After the Lakers missed 30 of their 40 3-point attempts in their season-opening defeat to the Warriors, LeBron James transformed into Captain Obvious and said the following: “To be absolutely honest, our team isn’t built on shooting well. It’s not like we have a lot of lasers on our team as we sit here.”
Take that as a jab at the front office for assembling such a weak roster, or just as a man stating the obvious. It’s an understatement in any case.
The Lakers have shot 25 for 118 from outside the arc in their first three games of the season (all losses, by the way). That represents a chilly 21.2% clip. That is the second-worst 3-point percentage in history for any team that has attempted at least 100 3-pointers over any three-game timeframe, according to ESPN Stats & Info.
If you were a hopeful Laker fan who believed that perhaps the sample size was too tiny, you were in for a disappointment. Reread those figures and give them some thought: Over a three-game span, a team has attempted at least 100 threes 6,100 times, 6,099 of them with a higher success % than the Lakers have so far this year.
The Lakers currently don’t have a single player with at least six 3-point attempts on the season and a success rate of better than 30%. LeBron James is the “best” among all players who have attempted at least 10 shots, scoring 25.9 percent of them (7 for 27). Kendrick Nunn follows with a 23 percent share, followed by Patrick Beverley with a 21 percent share, Anthony Davis with a 20 percent share, Lonnie Walker with a 17 percent share, and Russell Westbrook with an 8.3 percent share (1 for 12).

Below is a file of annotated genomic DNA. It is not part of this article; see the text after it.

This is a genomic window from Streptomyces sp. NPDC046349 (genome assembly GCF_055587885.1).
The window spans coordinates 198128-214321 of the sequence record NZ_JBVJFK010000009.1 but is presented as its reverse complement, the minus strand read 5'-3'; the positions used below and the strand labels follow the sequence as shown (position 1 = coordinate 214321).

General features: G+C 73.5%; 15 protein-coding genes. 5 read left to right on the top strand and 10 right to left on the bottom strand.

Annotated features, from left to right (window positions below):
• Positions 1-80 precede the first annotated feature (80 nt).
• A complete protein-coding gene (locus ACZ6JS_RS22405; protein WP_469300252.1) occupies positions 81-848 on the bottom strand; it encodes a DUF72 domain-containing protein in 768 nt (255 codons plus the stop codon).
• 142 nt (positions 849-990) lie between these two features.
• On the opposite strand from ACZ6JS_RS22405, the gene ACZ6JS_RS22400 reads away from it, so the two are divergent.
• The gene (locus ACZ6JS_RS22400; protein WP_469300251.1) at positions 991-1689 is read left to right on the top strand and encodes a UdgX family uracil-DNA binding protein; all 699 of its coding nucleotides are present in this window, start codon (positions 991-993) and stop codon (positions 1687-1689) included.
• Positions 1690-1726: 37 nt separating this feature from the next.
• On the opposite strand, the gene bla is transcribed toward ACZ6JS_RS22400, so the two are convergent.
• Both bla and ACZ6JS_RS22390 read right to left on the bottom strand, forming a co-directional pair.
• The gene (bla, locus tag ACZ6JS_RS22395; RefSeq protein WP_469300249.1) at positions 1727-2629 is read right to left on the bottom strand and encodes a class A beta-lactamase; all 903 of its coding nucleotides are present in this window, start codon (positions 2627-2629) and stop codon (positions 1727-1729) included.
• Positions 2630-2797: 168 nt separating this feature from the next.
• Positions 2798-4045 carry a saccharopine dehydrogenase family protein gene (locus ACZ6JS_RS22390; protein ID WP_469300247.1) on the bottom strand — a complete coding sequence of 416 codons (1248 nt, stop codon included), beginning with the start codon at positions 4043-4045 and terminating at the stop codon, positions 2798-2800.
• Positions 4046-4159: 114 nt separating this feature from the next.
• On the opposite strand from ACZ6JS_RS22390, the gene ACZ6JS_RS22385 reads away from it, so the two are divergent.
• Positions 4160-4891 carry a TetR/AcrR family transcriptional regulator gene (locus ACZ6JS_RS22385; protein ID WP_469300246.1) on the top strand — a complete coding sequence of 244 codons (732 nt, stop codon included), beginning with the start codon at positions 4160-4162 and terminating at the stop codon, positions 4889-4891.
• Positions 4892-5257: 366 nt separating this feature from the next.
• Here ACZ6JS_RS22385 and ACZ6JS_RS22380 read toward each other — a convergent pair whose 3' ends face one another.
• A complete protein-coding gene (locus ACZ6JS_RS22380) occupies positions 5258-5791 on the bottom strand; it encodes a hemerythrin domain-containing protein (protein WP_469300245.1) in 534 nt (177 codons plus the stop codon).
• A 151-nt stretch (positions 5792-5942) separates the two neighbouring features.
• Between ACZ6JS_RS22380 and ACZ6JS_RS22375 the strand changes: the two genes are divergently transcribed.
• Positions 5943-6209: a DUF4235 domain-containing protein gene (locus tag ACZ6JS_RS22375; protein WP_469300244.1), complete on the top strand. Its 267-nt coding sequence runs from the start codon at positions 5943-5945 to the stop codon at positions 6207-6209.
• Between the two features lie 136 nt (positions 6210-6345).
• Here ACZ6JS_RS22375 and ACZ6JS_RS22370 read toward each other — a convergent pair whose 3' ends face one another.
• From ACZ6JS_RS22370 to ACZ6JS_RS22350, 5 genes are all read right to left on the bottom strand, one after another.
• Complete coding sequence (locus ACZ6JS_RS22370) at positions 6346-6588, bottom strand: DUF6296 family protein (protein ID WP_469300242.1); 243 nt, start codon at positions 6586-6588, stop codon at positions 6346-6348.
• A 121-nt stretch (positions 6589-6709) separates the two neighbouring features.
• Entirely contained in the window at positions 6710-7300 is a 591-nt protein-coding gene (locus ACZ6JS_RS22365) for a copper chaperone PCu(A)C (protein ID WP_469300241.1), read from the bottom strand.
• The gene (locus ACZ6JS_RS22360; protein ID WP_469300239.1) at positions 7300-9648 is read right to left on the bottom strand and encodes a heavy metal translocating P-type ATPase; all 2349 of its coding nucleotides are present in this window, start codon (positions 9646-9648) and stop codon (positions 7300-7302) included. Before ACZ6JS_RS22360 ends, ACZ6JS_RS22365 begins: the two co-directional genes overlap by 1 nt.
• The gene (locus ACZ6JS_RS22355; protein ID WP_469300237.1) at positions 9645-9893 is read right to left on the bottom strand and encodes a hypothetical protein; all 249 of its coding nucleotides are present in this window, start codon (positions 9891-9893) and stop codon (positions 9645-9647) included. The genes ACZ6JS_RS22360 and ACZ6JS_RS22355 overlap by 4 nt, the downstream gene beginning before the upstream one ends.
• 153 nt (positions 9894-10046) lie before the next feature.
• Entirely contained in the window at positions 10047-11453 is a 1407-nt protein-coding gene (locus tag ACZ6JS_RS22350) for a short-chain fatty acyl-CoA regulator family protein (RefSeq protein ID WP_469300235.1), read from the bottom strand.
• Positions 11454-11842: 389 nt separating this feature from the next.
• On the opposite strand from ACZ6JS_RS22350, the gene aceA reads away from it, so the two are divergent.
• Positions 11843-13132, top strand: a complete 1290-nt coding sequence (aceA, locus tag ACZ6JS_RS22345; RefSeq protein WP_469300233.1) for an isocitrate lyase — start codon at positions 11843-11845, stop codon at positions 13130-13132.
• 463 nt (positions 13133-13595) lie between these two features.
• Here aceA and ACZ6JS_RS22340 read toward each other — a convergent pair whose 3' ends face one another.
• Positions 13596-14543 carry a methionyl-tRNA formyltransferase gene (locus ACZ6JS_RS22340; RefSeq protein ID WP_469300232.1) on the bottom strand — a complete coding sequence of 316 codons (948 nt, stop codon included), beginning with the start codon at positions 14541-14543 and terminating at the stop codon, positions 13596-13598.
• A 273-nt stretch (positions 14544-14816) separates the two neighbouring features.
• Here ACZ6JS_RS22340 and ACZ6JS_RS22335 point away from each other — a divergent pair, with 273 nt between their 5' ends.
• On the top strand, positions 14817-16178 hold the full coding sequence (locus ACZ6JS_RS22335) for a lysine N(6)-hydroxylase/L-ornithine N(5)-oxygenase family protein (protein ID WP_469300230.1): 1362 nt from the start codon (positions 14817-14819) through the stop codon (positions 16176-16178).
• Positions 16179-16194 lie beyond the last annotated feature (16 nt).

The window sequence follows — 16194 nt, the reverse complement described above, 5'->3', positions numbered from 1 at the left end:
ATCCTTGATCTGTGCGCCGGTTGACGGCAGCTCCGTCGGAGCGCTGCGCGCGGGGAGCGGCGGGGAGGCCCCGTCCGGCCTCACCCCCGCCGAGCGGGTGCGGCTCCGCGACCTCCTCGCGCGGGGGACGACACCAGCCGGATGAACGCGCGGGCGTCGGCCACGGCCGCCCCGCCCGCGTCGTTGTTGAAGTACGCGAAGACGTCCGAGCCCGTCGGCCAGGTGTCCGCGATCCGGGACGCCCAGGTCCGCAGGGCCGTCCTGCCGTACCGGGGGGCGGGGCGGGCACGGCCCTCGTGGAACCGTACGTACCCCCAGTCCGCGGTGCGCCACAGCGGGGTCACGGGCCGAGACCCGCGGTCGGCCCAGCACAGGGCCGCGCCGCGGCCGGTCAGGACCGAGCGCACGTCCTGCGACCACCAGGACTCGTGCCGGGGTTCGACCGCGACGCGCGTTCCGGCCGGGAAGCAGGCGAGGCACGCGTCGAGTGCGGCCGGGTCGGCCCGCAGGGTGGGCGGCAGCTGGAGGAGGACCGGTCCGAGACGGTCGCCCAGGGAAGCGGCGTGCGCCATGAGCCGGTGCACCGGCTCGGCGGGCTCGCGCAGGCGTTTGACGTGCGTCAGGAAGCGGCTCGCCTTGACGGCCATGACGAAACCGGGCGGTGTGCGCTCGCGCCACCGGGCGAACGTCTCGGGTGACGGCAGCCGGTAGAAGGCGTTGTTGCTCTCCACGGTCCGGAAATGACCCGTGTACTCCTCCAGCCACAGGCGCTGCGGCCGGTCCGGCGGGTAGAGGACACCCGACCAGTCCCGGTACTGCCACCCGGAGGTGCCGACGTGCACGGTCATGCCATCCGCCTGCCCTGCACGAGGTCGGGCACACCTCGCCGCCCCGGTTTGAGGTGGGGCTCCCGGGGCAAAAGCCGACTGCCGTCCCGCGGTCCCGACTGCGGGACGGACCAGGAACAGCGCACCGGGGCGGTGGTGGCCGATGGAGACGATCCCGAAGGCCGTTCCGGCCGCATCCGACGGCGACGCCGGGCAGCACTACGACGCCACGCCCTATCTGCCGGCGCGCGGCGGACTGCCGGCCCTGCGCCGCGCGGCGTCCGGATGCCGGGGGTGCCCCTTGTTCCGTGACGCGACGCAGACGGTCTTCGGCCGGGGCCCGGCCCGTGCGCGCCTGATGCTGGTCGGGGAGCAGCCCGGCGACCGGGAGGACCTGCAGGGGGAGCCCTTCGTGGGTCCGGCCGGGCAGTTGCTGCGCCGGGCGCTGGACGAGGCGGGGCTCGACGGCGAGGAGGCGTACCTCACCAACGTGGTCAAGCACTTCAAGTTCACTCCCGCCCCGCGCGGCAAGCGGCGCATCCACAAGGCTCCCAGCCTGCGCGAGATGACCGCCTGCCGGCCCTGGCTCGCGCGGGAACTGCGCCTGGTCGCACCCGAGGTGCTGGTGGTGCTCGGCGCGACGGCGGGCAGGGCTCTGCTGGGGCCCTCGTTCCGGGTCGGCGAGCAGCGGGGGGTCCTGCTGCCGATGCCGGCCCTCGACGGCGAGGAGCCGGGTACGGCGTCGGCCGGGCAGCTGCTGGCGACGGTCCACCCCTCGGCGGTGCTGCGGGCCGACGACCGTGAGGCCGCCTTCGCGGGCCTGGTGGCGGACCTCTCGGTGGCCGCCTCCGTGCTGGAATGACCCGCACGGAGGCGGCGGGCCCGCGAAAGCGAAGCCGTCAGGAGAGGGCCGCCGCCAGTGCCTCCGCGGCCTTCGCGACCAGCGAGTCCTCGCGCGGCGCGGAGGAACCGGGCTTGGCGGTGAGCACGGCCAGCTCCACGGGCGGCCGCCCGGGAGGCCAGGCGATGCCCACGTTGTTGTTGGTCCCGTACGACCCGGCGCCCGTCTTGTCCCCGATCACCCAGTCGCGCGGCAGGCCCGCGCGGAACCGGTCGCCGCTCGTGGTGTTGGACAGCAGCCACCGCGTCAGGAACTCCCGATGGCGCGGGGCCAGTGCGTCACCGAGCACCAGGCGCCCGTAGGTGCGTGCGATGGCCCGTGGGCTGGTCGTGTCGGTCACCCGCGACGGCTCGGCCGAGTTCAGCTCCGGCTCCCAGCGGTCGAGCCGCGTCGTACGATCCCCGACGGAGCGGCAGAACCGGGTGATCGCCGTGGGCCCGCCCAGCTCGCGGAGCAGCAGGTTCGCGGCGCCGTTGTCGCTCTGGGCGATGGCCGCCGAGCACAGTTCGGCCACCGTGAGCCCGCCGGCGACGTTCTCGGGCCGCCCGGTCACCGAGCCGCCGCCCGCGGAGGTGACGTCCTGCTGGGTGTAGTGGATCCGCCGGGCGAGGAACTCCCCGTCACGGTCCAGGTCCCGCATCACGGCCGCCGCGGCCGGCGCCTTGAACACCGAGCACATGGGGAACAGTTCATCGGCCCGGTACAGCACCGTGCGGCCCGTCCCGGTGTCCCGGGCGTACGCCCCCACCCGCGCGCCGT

This is a dreadful situation. In exchange for trading for Westbrook, who is essentially useless in a LeBron-led offense, the Lakers’ general manager Rob Pelinka managed to secure a contract extension. He then made the mistake of doing nothing to address the inherent spacing issues that Westbrook causes by adding any additional secondary shooters.
The Lakers were a poor shooting team, and maybe Pelinka was the only one who didn’t know it. This awful, though? terrible historically? There is at least some optimism that the trend can turn around since there are only three games. However, raising the bar from the second-lowest point in history isn’t particularly noteworthy. If the Lakers don’t make a deal for some shooting, they’re in for a long season.